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Aluminum gains evaporate as U.S. softens sanctions stance

Secretary Mnuchin doesn't expect a trade war

Aluminum prices are tanking as the U.S. has raised the prospect of easing sanctions on a major Russian metals producer. 

The U.S. Treasury Department said Monday it would offer a reprieve to Russia's United Co. Rusal as long as oligarch Oleg Deripaska gives up control. In addition, Treasury postponed the deadline for U.S. companies to scale back dealings with Rusal.

The statement lessens the risk of a supply shortage, and prices responded quickly. 

Aluminum plummeted more than 9 percent on Monday. Shares of Alcoa (AA) crashed more than 13 percent. 


"We have seen the peak. This is the beginning of the end of the rally," Jorge Vazquez, managing director at Harbor Intelligence, told CBS MoneyWatch. Prices would likely return to where they stood before the U.S. government moves ignited a rally at the end of last month.

Trump formalizes steel and aluminum tariffs, exempts Canada and Mexico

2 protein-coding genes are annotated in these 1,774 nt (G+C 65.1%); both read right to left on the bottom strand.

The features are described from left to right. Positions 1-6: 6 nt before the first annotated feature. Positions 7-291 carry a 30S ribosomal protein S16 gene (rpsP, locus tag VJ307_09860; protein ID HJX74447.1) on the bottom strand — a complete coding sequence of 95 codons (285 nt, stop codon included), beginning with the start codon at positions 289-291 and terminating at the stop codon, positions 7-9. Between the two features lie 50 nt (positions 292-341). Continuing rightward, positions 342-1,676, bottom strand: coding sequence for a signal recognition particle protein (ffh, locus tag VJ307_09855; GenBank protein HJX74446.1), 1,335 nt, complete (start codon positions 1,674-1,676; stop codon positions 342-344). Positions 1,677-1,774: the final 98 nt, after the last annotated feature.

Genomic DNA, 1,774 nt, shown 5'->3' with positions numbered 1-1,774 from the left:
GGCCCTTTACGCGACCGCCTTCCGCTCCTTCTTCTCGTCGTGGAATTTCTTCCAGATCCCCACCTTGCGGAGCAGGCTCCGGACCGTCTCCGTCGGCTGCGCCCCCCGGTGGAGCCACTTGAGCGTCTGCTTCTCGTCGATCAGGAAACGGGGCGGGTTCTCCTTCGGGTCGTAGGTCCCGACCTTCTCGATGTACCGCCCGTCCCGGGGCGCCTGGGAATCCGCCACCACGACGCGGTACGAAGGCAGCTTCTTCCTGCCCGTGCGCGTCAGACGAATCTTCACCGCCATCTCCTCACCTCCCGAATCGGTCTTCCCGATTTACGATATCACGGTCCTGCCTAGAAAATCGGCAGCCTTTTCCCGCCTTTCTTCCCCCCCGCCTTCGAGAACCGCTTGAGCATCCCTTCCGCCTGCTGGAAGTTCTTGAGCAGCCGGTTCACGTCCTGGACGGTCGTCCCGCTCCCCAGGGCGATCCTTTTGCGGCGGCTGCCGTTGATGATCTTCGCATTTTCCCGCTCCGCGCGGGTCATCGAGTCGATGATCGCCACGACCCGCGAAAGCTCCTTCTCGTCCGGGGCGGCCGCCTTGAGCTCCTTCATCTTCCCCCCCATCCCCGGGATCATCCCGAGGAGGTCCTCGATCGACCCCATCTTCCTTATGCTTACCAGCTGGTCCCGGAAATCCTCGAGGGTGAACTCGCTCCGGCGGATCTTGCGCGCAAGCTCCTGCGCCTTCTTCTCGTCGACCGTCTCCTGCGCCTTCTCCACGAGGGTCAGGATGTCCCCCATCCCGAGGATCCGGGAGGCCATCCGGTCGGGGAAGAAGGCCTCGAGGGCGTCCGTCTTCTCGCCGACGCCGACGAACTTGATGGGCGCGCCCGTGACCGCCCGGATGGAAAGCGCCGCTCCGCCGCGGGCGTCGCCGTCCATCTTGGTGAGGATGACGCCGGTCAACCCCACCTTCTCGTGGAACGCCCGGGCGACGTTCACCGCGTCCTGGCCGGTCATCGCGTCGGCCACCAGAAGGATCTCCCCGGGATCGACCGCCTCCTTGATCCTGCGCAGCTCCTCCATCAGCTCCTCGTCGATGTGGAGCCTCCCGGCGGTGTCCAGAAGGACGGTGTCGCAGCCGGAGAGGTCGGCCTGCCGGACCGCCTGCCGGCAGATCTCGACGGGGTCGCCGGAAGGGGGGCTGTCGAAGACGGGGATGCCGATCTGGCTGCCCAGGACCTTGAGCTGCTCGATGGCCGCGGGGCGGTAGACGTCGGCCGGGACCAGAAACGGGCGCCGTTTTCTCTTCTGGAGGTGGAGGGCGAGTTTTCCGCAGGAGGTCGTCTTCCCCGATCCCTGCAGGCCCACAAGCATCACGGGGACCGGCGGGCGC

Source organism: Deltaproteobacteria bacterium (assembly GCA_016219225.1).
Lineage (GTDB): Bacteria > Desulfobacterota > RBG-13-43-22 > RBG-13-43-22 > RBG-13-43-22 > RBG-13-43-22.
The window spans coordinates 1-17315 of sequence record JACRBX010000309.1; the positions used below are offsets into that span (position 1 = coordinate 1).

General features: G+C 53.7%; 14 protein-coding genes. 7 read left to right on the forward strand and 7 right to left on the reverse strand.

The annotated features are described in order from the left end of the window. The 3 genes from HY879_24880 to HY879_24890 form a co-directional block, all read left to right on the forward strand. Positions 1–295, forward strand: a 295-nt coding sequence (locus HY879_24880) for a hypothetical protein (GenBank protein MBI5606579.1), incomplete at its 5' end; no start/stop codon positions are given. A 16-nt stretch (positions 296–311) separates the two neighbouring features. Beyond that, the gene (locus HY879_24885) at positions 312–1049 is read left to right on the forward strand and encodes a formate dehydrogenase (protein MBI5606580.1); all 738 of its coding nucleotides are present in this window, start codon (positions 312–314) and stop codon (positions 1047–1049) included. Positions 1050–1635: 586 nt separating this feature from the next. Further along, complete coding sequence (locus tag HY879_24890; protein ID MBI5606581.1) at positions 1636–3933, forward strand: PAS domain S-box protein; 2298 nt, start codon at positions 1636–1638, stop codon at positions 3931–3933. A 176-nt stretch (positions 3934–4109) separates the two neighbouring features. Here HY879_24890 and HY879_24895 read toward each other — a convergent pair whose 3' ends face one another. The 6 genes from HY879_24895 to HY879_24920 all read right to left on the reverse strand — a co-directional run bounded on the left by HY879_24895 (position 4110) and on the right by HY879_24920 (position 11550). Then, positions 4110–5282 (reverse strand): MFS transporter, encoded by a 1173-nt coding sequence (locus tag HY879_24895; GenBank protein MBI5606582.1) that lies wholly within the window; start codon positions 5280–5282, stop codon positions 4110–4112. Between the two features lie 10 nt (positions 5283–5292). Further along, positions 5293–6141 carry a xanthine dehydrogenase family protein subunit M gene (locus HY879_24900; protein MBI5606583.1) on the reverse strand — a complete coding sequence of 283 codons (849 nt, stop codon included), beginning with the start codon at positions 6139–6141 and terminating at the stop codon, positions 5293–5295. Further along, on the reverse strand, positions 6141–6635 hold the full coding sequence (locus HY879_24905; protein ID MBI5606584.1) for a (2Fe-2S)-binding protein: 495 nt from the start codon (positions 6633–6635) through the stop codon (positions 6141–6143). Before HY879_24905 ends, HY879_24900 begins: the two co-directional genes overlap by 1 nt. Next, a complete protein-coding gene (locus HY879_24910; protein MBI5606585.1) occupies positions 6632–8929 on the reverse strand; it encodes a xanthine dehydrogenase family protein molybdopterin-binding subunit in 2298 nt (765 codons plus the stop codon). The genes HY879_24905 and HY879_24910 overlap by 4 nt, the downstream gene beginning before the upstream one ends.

Aluminum prices began climbing on March 1 when President Trump said his administration would impose aluminum and steel tariffs in the coming week. 

In the week after the White House unveiled its trade plan related to steel and aluminum imports, "the price of aluminum increased like never before in the history of the aluminum industry," said Vazquez.

The following month, on April 6, the U.S. sanctioned Rusal and other Russian entities and individuals for a variety of actions, including interference in the 2016 presidential election and its role in Syria.

"Today's statement is basically aiming at restoring order in the market and unwinding the unintended consequences" of sanctions that triggered two weeks of upheaval on global metal markets," said Vazquez. 

As the price of aluminum had rallied, Alcoa lifted its 2018 earnings forecast, and its shares surged more than 25 percent from just before the sanctions announcement. 

Alcoa declined comment on the latest Treasury action or whether it would proceed with plans to restart a smelter in Indiana in an effort to increase U.S. production.

Century Aluminum (CENX) in early March voiced strong support for the administration's 10 percent tariff on aluminum imports into the U.S. 

CEO Michael Bless in a news release, said the company would "begin the process of restarting" idled potlines at its Hawesville, Kentucky, smelter, bringing back nearly 300 jobs, and investing more than $100 million to restart and upgrade the plant. The company did not respond to requests for comment on whether those plans remained intact. Shares of Century were down 5 percent Monday.

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